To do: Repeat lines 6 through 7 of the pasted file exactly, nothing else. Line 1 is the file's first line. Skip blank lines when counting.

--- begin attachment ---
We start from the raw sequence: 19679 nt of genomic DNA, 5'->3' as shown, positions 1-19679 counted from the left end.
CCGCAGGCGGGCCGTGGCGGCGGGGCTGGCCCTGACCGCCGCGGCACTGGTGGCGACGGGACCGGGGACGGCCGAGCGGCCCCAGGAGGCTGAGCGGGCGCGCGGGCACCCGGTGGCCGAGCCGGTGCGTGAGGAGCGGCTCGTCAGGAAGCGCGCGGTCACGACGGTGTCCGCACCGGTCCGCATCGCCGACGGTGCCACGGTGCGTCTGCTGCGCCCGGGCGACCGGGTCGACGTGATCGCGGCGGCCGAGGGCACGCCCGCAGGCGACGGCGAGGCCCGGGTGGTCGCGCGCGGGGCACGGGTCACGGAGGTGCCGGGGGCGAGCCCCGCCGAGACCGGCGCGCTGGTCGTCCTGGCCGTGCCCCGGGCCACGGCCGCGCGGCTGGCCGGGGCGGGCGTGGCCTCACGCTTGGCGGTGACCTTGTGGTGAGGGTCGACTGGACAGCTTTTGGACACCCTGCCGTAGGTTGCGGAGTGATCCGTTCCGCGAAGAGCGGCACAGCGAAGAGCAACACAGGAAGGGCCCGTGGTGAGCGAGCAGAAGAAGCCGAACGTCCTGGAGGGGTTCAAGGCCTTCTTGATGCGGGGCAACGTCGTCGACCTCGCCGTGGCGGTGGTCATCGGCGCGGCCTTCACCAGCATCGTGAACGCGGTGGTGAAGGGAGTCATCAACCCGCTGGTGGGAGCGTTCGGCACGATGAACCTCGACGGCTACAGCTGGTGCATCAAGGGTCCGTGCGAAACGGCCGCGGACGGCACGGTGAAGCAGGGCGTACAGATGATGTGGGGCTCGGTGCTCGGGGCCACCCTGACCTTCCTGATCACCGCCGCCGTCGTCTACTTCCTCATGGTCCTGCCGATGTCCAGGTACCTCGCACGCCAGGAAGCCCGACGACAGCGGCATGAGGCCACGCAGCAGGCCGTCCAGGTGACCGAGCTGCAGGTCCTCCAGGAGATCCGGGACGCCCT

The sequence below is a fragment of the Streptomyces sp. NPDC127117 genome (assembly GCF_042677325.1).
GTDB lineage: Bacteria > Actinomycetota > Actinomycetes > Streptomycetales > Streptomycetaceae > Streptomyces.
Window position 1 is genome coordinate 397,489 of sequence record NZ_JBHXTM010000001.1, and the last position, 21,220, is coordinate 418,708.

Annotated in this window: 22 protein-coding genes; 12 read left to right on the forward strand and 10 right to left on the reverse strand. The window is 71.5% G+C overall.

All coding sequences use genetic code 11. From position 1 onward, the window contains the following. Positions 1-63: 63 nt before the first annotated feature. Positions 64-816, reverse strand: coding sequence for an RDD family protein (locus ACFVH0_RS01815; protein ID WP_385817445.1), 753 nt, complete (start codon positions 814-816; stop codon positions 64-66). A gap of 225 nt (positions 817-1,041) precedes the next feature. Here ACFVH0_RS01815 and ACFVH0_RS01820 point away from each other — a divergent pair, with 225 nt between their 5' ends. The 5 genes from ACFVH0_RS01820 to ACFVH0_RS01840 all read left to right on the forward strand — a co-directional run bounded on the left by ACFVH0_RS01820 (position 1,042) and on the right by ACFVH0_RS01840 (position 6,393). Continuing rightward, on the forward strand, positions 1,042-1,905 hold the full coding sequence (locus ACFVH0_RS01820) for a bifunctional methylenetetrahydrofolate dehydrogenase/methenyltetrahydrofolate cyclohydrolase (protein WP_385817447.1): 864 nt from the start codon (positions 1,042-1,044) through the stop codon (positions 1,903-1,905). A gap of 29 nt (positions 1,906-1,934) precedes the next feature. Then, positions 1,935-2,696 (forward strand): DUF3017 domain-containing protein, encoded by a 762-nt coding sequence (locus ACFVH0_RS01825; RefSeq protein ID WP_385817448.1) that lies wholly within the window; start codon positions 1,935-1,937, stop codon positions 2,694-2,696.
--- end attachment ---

Annotated in this window: 22 protein-coding genes; 12 read left to right on the forward strand and 10 right to left on the reverse strand. The window is 71.5% G+C overall.

All coding sequences use genetic code 11. From position 1 onward, the window contains the following. Positions 1-63: 63 nt before the first annotated feature. Positions 64-816, reverse strand: coding sequence for an RDD family protein (locus ACFVH0_RS01815; protein ID WP_385817445.1), 753 nt, complete (start codon positions 814-816; stop codon positions 64-66). A gap of 225 nt (positions 817-1,041) precedes the next feature. Here ACFVH0_RS01815 and ACFVH0_RS01820 point away from each other — a divergent pair, with 225 nt between their 5' ends. The 5 genes from ACFVH0_RS01820 to ACFVH0_RS01840 all read left to right on the forward strand — a co-directional run bounded on the left by ACFVH0_RS01820 (position 1,042) and on the right by ACFVH0_RS01840 (position 6,393). Continuing rightward, on the forward strand, positions 1,042-1,905 hold the full coding sequence (locus ACFVH0_RS01820) for a bifunctional methylenetetrahydrofolate dehydrogenase/methenyltetrahydrofolate cyclohydrolase (protein WP_385817447.1): 864 nt from the start codon (positions 1,042-1,044) through the stop codon (positions 1,903-1,905). A gap of 29 nt (positions 1,906-1,934) precedes the next feature. Then, positions 1,935-2,696 (forward strand): DUF3017 domain-containing protein, encoded by a 762-nt coding sequence (locus ACFVH0_RS01825; RefSeq protein ID WP_385817448.1) that lies wholly within the window; start codon positions 1,935-1,937, stop codon positions 2,694-2,696.